Mideast airlines lose $7B as airports shut to combat virus
DUBAI – Seven Middle Eastern countries have suspended all commercial flights due to the fast-spreading new coronavirus, as the aviation industry's largest trade association announced Thursday that airlines in the region have already lost more than $7 billion in revenue.
Those losses translate into potentially hundreds of thousands of people losing their jobs in the airline industry in the Middle East alone, the International Air Transport Association said.
IATA called for emergency aid of up to $200 billion for airlines globally.
The Middle East has some 20,000 cases of the virus, with most cases in Iran or linked to travel from Iran.
The virus killed another 149 people in the past 24 hours in Iran, pushing the death toll there to 1,284 amid over 18,000 confirmed cases. The government on Thursday joined other countries in ordering all shopping centers closed for two weeks. Only pharmacies, food stores and other necessary supply stores will be open, state media reported.
IATA says 16,000 passenger flights have been cancelled in the Middle East since the end of January.
“A lot of jobs are at risk, economies of the nations are being impacted and airline business in the Middle East is taking a bit hit,” Muhammad Albakri, IATA’s regional vice president for Africa and the Middle East, said in a phone conference with reporters.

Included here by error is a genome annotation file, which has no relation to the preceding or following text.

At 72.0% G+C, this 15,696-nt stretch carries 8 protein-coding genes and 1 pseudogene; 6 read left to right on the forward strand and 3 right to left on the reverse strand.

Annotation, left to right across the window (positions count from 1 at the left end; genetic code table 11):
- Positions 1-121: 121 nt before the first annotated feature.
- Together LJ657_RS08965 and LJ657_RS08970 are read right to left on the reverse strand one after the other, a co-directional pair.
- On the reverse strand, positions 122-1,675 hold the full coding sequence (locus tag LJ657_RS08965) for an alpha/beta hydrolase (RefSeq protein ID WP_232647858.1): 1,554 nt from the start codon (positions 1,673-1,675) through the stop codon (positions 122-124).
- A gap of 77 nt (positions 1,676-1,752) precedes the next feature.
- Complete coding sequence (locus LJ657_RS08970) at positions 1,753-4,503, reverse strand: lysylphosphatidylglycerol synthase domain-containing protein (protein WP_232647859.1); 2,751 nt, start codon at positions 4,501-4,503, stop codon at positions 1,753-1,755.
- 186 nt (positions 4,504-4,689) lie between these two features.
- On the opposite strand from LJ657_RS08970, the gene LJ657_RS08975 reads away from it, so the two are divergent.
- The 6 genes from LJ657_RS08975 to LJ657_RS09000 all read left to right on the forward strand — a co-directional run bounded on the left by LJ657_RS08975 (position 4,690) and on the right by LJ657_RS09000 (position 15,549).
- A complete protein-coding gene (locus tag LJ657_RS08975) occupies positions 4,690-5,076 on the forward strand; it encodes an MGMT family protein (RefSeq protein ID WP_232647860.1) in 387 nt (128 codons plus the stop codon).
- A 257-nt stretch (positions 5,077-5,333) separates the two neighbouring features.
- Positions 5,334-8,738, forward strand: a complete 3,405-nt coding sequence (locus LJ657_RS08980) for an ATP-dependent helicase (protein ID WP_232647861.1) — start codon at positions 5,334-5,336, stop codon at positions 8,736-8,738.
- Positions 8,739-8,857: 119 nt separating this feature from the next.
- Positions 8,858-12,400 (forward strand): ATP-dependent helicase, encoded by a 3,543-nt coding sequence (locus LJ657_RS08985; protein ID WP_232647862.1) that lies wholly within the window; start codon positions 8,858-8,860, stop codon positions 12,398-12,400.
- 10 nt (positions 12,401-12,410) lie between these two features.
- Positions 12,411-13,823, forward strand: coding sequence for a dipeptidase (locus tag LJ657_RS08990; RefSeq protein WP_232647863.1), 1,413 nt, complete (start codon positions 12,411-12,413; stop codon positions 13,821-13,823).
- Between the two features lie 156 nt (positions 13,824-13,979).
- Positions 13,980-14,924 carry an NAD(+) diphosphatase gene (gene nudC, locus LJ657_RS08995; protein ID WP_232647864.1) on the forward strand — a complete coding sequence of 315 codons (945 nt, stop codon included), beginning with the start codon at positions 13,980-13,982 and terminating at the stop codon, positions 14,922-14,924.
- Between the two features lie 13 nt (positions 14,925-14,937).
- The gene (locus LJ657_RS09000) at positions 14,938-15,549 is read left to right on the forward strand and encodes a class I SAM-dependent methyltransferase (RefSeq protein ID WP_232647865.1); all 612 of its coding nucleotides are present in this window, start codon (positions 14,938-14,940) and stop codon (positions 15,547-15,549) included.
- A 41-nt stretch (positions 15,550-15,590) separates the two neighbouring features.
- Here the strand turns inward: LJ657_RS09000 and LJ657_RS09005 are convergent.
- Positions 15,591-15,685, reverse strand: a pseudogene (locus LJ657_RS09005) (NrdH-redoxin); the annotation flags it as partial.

Already, major carriers like Emirates have urged pilots and cabin crew to take unpaid leave. Reports have emerged that Qatar Airways laid off several hundred employees. The airline did not immediately respond to a request for comment.
For most people, the new coronavirus causes only mild or moderate symptoms, such as fever and cough. For some, especially older adults and people with existing health problems, it can cause more severe illness, including pneumonia. The vast majority of people recover from the virus.
Job losses in the Middle East have especially far-reaching consequences to the millions of foreign workers who send remittances back home to families in India, Pakistan, the Philippines and eastern European countries. Gulf states like Qatar and the United Arab Emirates rely heavily on foreigners to work as airport support staff, pilots, cleaners and cabin crew.
Since February, Israeli national carrier El Al has laid off 1,000 employees and put another 5,500 on unpaid vacation, "almost all" of its staff, company spokesman Eitan Atias told the AP. It has reduced its flights from 47 destinations globally to just six: New York, Newark, Paris, London, Toronto and Johannesburg.
“We are suffering, we are struggling. We are bleeding," Albakri said in his most urgent appeal yet to governments to step in and help many of these state-owned airlines by cutting taxes and offering direct financial assistance. IATA represents around 290 airlines worldwide.
On Thursday, Egypt and Lebanon became the latest two countries in the Middle East to shut down airports and suspend all passenger flights, joining Saudi Arabia, Iraq, Jordan, Tunisia and Morocco.